I am 5 feet tall and it is made for a taller person, so I really should add an extension to the pedals which is set at its limit and the width makes for less than comfortable edging. Both hatches are tight and large enough for camping gear and water, there is room in the cockpit for additional storage if necessary, but have not had to do that. Fully loaded, one doesn't notice the extra weight after about half an hour of paddling. It was tested on a fast, rocky bottomed river, Brule in Wisconsin with class I and II rapids. I could feel the thermoform skin flexing on the bottom, but examination of the hull showed no damage or stress. We maintain and properly store our kayaks when not in use, but the coat on the Expedition looks like new.
While we are careful about maintenance and storage, I pretty much give this craft everything it comes across -- over logs, rocks, tight cornering, and downfalls and it has not disappointed me in its performance.
It is 38 pounds. A new version of the Expedition which is much heavier by over 6 pounds was introduced in 2012 and I have not tried it, but if this version is on the secondary market now, I would have no problem recommending it to someone who kayaks the kind of venues we do. It would have been nice, however, to have a better way to secure the craft when left all day in a primitive camp site -- there are no holds or loops which cannot be easily cut, although the carrying loops at both ends of the kayak are much easier to use than the Perception's.
Manufacturing - The Hurricane boat appears to be well made. I could not find any problems or flaws with the boat's construction. The hardware appears to be of good quality except for the seat adjusting pull cords which look like an afterthought.
Stability - This boat feels tippy initially. Part of it may be the large cockpit and lack of thigh braces and hip pads. The secondary stability is very good however as this boat can be put on edge when desired.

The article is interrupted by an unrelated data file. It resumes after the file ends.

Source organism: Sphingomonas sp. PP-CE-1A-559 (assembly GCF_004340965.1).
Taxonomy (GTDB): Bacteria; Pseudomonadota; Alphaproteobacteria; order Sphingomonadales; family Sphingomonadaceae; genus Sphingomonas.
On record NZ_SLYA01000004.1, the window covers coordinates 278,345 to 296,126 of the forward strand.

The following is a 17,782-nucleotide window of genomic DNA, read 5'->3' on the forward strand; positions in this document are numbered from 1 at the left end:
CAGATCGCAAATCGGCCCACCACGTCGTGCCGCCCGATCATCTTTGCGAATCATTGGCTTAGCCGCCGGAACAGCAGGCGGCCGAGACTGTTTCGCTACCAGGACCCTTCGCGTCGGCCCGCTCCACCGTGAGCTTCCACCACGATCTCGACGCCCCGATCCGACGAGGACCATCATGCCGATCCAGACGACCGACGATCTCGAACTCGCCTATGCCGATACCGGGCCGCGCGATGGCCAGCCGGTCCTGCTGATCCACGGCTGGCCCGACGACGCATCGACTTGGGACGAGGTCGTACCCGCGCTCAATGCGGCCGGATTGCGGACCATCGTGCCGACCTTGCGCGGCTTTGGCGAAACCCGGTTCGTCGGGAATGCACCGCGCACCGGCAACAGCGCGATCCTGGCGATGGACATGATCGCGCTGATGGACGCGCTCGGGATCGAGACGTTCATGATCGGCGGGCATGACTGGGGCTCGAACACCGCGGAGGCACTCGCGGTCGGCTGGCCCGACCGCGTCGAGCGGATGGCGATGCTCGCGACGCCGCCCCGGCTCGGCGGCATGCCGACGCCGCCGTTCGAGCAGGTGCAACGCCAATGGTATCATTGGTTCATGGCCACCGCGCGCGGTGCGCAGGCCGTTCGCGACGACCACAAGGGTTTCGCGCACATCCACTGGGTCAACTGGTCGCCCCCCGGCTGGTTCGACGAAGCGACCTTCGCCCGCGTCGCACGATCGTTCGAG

Performance - This boat feels fast to me. It accelerates easily and maintains it's speed. The 128 has more glide than the recreational kayaks and the whitewater kayaks I have paddled. In terms of handling, it turns well for a boat of this length. It won't turn like a whitewater kayak, but then again, I didn't expect it to.
Comfort - The seat and it's position are comfortable for me. I'm 5'11" and weigh 190lbs. There is plenty of room for a larger paddler.
Appearance - The 128 looks good. In my opinion, it looks much better than a polyethylene kayak. People frequently mistake it for a composite boat. I have had many complements already. We will see about durability over time.
Rough water performance - I took this boat out a river mouth into Lake Superior on a day with 3 foot waves. It performed very well in breaking through the surf keeping me reasonably dry. I have seen longer boats perform worse in the surf as they cut through the waves instead of going over them. Out beyond the breakers the ride was smooth and stable and the boat tracked well despite strong winds. The only negative for me in the rough water was the lack of hip and thigh pads that could of helped me control the boat while adding to my sense of security. In 3 foot waves or higher, I will stick with my XP10 that excels in rough conditions.
Conclusion - The Hurricane Expedition 128 is a good value for someone who wants a recreational cockpit with a fast hull. It appears to be a good value for the money. I would recommend it based on my experience.
It took me a bit of time to get used to the roominess of the cockpit coming from the Manitou. But this is more of a rec boat, but not in the beginner boat sense. Feels at least as fast as the longer Manitou but more maneuverable. Also feels easier to lean. In fact, it felt somewhat tippy until I readjusted my foot pegs. Also has front and rear bulkheads. You must check out the Mango color. In the sunlight, you see streaks of yellow (my friends yellow Tampico streaks green in sunlight).
Fast, maneuverable, light, what more could I ask? I'll give my impressions of the Tracer after I've paddled it some more (so far, so good though).
I'm loving my new Santee!